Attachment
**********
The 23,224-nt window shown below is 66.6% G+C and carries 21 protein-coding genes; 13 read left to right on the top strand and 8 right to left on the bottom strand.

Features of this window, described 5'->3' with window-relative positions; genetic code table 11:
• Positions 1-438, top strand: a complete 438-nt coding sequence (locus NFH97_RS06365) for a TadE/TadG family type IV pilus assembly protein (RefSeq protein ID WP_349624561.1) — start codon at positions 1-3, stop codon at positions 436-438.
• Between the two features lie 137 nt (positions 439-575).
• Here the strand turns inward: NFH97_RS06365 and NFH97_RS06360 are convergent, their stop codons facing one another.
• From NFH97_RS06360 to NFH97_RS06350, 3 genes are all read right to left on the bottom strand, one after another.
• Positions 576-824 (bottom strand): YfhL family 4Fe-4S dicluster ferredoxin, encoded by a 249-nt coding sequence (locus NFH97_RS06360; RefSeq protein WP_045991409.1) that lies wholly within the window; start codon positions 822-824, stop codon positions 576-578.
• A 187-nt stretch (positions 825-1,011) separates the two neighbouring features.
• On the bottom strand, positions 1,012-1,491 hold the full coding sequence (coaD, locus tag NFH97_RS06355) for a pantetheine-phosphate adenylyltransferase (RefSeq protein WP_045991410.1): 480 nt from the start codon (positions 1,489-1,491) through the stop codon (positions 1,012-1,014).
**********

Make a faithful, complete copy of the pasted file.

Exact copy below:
The 23,224-nt window shown below is 66.6% G+C and carries 21 protein-coding genes; 13 read left to right on the top strand and 8 right to left on the bottom strand.

Features of this window, described 5'->3' with window-relative positions; genetic code table 11:
• Positions 1-438, top strand: a complete 438-nt coding sequence (locus NFH97_RS06365) for a TadE/TadG family type IV pilus assembly protein (RefSeq protein ID WP_349624561.1) — start codon at positions 1-3, stop codon at positions 436-438.
• Between the two features lie 137 nt (positions 439-575).
• Here the strand turns inward: NFH97_RS06365 and NFH97_RS06360 are convergent, their stop codons facing one another.
• From NFH97_RS06360 to NFH97_RS06350, 3 genes are all read right to left on the bottom strand, one after another.
• Positions 576-824 (bottom strand): YfhL family 4Fe-4S dicluster ferredoxin, encoded by a 249-nt coding sequence (locus NFH97_RS06360; RefSeq protein WP_045991409.1) that lies wholly within the window; start codon positions 822-824, stop codon positions 576-578.
• A 187-nt stretch (positions 825-1,011) separates the two neighbouring features.
• On the bottom strand, positions 1,012-1,491 hold the full coding sequence (coaD, locus tag NFH97_RS06355) for a pantetheine-phosphate adenylyltransferase (RefSeq protein WP_045991410.1): 480 nt from the start codon (positions 1,489-1,491) through the stop codon (positions 1,012-1,014).